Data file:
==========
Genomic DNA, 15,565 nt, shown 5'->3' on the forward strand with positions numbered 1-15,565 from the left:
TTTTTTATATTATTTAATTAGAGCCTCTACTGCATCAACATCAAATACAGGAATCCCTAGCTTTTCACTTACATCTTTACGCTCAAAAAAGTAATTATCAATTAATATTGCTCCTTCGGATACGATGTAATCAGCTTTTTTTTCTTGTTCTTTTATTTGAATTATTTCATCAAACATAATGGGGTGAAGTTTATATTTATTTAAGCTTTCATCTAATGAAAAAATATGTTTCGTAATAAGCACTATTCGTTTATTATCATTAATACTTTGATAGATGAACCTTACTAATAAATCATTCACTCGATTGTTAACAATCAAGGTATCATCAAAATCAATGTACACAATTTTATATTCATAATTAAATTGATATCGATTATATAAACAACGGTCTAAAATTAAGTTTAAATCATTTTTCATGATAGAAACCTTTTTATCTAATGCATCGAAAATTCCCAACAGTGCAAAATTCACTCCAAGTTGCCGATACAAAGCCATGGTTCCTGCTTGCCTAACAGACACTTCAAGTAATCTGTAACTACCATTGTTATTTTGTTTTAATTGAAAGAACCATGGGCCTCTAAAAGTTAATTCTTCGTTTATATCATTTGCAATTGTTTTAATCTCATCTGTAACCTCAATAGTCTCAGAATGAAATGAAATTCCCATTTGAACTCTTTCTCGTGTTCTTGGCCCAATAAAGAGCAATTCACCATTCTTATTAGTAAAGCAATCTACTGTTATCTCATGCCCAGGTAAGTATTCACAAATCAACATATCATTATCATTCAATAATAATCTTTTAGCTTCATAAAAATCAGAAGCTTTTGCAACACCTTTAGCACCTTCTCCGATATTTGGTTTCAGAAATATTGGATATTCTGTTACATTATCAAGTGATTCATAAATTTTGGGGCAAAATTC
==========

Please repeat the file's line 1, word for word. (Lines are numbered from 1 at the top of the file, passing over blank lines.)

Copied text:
Genomic DNA, 15,565 nt, shown 5'->3' on the forward strand with positions numbered 1-15,565 from the left: